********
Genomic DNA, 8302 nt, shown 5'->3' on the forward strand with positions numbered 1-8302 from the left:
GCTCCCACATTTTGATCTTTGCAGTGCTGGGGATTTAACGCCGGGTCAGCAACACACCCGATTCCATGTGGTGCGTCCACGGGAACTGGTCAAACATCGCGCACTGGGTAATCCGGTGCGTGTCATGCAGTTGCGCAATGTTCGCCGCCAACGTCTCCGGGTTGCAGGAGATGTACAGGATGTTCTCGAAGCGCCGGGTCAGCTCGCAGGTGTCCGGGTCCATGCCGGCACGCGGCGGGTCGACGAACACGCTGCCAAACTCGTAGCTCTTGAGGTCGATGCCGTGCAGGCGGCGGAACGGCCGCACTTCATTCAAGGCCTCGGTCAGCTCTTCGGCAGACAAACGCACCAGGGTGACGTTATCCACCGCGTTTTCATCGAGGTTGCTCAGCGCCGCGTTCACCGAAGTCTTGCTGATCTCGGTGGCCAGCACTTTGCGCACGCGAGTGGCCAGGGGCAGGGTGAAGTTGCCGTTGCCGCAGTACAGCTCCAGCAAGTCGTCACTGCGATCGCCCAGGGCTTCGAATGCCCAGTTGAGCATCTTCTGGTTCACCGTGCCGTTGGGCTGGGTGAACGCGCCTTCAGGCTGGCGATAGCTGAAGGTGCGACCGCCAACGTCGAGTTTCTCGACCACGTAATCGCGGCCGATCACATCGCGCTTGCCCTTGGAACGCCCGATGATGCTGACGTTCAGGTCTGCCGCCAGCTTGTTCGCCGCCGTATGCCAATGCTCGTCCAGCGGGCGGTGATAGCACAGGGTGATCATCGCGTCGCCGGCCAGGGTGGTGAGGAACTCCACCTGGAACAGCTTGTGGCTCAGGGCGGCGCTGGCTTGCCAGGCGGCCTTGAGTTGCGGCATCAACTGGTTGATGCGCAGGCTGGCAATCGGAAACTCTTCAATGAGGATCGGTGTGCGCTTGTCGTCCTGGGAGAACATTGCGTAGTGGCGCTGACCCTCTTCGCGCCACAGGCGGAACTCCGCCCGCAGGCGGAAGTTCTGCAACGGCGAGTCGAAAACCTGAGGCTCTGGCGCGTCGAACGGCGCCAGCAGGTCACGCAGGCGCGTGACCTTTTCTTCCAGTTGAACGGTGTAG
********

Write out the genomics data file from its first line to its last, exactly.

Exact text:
Genomic DNA, 8302 nt, shown 5'->3' on the forward strand with positions numbered 1-8302 from the left:
GCTCCCACATTTTGATCTTTGCAGTGCTGGGGATTTAACGCCGGGTCAGCAACACACCCGATTCCATGTGGTGCGTCCACGGGAACTGGTCAAACATCGCGCACTGGGTAATCCGGTGCGTGTCATGCAGTTGCGCAATGTTCGCCGCCAACGTCTCCGGGTTGCAGGAGATGTACAGGATGTTCTCGAAGCGCCGGGTCAGCTCGCAGGTGTCCGGGTCCATGCCGGCACGCGGCGGGTCGACGAACACGCTGCCAAACTCGTAGCTCTTGAGGTCGATGCCGTGCAGGCGGCGGAACGGCCGCACTTCATTCAAGGCCTCGGTCAGCTCTTCGGCAGACAAACGCACCAGGGTGACGTTATCCACCGCGTTTTCATCGAGGTTGCTCAGCGCCGCGTTCACCGAAGTCTTGCTGATCTCGGTGGCCAGCACTTTGCGCACGCGAGTGGCCAGGGGCAGGGTGAAGTTGCCGTTGCCGCAGTACAGCTCCAGCAAGTCGTCACTGCGATCGCCCAGGGCTTCGAATGCCCAGTTGAGCATCTTCTGGTTCACCGTGCCGTTGGGCTGGGTGAACGCGCCTTCAGGCTGGCGATAGCTGAAGGTGCGACCGCCAACGTCGAGTTTCTCGACCACGTAATCGCGGCCGATCACATCGCGCTTGCCCTTGGAACGCCCGATGATGCTGACGTTCAGGTCTGCCGCCAGCTTGTTCGCCGCCGTATGCCAATGCTCGTCCAGCGGGCGGTGATAGCACAGGGTGATCATCGCGTCGCCGGCCAGGGTGGTGAGGAACTCCACCTGGAACAGCTTGTGGCTCAGGGCGGCGCTGGCTTGCCAGGCGGCCTTGAGTTGCGGCATCAACTGGTTGATGCGCAGGCTGGCAATCGGAAACTCTTCAATGAGGATCGGTGTGCGCTTGTCGTCCTGGGAGAACATTGCGTAGTGGCGCTGACCCTCTTCGCGCCACAGGCGGAACTCCGCCCGCAGGCGGAAGTTCTGCAACGGCGAGTCGAAAACCTGAGGCTCTGGCGCGTCGAACGGCGCCAGCAGGTCACGCAGGCGCGTGACCTTTTCTTCCAGTTGAACGGTGTAG